It is also revealed in the first season that, in her tweens, before the story of the show starts, Star dated a bad boy. The baddest of the bad, in fact. A demon prince. Tom is … problematic. When we first meet him (and for some time afterward), he is verbally aggressive, possessive, and has serious anger management problems, which is Star’s stated reason for dumping him. He shows up in true “misunderstood bad boy” fashion, in a flaming chariot that he parks in a handicap spot. He wears a suit and struts through school in search of Star, while the cheerleaders and other pretty girls give themselves whiplash and whisper to each other about how hot he is.
He has the audacity to barge into a classroom and ask Star, his ex-girlfriend, to an upcoming ball. Star is older and wiser. She marches him out of school, chanting “Nope, nope, nope.” In true barf-worthy bad boy style, he tries to schmooze her, pulling her back with magic, yanking her arm, and picking her up without any indication that she wants to be touched. Marco senses danger immediately, karate chopping Tom’s gropey hand before even realizing who he is. Then, when Star reveals that he’s asked her to a ball, Marco whispers, “Star, never go with a predator to a second location.” (Perhaps my favorite line in a kid’s TV show to date.) It’s true that Star does eventually end up allowing Tom back into her life in varying degrees. The difference here from other media is that the only thing that ever sways Star’s perception of Tom is when he demonstrates that he is trying to improve himself. He hires an anger management coach, is courteous to Marco, stops telling her what to do, etc. Him telling her, “I’m a new man!” doesn’t convince her. He must show her through his actions that he is changing. Whether he ever makes himself worthy of Star for the long-haul is something you’ll have to watch the show to find out.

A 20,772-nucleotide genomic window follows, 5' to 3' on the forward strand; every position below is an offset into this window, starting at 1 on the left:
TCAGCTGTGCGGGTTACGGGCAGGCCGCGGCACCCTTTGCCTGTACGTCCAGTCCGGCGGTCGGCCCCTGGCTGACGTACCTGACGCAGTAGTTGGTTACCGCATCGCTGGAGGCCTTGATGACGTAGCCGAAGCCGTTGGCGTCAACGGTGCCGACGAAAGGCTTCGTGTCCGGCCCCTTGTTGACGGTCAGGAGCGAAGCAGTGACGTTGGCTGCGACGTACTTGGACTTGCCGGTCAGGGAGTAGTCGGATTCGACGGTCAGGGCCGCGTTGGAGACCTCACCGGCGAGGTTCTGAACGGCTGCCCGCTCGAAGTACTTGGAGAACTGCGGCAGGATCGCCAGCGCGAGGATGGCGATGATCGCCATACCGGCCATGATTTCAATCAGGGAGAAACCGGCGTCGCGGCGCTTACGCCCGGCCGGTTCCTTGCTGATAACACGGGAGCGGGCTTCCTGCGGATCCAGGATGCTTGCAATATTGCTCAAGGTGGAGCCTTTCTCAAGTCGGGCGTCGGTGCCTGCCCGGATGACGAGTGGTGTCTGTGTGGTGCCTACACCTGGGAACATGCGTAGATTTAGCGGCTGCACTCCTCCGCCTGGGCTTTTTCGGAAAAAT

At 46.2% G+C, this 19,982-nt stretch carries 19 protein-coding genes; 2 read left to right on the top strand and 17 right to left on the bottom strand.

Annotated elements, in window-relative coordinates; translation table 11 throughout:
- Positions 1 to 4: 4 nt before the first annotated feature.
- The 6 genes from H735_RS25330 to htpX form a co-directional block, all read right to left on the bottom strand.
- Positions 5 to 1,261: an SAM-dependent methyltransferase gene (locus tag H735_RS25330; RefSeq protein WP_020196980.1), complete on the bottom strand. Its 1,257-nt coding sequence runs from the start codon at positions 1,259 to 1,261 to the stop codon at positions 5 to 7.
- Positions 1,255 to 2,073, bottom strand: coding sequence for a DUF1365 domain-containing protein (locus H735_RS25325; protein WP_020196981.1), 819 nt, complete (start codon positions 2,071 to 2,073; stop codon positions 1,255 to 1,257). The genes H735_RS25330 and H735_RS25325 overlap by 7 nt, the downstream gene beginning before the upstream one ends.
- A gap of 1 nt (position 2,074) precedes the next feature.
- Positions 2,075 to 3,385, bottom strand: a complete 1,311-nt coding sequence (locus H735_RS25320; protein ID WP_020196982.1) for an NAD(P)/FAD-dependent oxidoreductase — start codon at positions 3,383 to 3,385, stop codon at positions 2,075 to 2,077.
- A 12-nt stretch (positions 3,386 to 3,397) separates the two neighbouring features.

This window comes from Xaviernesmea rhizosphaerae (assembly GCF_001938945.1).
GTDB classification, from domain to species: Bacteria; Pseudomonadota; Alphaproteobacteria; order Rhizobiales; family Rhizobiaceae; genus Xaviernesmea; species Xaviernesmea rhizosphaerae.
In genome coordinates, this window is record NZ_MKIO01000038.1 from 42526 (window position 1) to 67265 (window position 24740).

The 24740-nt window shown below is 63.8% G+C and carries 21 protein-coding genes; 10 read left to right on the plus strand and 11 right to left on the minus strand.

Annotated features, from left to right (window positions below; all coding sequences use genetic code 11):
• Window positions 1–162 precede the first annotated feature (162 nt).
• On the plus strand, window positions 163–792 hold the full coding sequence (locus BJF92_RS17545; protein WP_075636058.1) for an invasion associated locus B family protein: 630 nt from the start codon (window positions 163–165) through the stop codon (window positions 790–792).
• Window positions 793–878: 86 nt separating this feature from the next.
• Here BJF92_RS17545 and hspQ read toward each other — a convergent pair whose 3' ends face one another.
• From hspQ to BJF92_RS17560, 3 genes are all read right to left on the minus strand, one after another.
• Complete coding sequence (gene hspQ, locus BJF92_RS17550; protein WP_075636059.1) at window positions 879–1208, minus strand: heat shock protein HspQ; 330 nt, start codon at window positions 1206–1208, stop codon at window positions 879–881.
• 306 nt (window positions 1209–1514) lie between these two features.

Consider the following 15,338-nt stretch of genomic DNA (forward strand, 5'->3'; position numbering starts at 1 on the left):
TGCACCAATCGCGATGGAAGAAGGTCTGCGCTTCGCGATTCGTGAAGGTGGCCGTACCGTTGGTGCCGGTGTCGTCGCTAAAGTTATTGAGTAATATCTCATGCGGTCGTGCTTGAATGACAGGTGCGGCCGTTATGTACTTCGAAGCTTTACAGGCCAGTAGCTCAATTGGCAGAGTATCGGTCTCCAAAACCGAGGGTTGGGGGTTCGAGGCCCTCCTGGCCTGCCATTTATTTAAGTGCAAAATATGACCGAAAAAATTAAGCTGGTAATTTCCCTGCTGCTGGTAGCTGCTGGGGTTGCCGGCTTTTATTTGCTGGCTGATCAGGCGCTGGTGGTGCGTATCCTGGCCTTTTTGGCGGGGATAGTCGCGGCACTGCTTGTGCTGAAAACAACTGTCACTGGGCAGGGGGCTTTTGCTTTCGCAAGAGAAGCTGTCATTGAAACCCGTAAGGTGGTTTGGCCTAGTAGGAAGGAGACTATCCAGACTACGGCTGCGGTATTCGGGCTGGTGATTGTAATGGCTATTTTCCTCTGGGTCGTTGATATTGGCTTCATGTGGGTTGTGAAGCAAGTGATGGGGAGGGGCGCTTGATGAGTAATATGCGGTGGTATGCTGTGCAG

Dip Down Baby Doll
There are many, many more great things about Star vs. The Forces of Evil, but if I were to lay them all out, we’d be here all day. The last little nugget of gold I want to discuss is a concept that carries through seasons 2-4. When evil threatens both Earth and Star’s home planet Mewni, Glossaryck, Star’s magical guide, becomes more serious about training her. He sneakily creates a scenario in which Star cannot reach her wand and Marco is trapped in a room of Star’s secrets. Glossaryck tells Star she can perform magic without her wand, but only if she can “dip down.” Using the metaphor of “hobo stew,” he tells her that she’s scraping the surface, only drinking broth; she must now dip down to get to the “chunks.” Star misinterprets his metaphor. She begins looking under things in her room for a secret tool that will help her. Flummoxed, she then calls her mother, who tells her she must use “everything you have.” Again, Star is confused. She launches everything in her room at the impenetrable door. Nothing. But at last, when the situation becomes truly dire and Marco stumbles upon her diary, Star reaches deep within herself. She unlocks the magic there, breaking down the barrier without a wand or any other tool. She already had everything she needed within her.
This masterpiece of the female mind will stick with me forever. Of course, men can write great female characters and vice versa, and I’m not at all saying that this show isn’t for the male species. It’s endless fun, excitement, and suspense. Marco is a phenomenal character given just as much love as Star by the creator and the writers. And boys can love Star herself, too. All I’m saying is that this show captures “girl power” on a nuanced and even heart-wrenching level. The lessons taught here are anything but cliche, and wow, are they empowering. And that is why, when my daughter is old enough to relate and understand, I will turn on this show and watch it alongside her. And in those hard, formative moments in her life, when tears and rage and disappointment overtake her, I will hold her close and say, “Dip down, baby doll, and I know you’ll overcome.”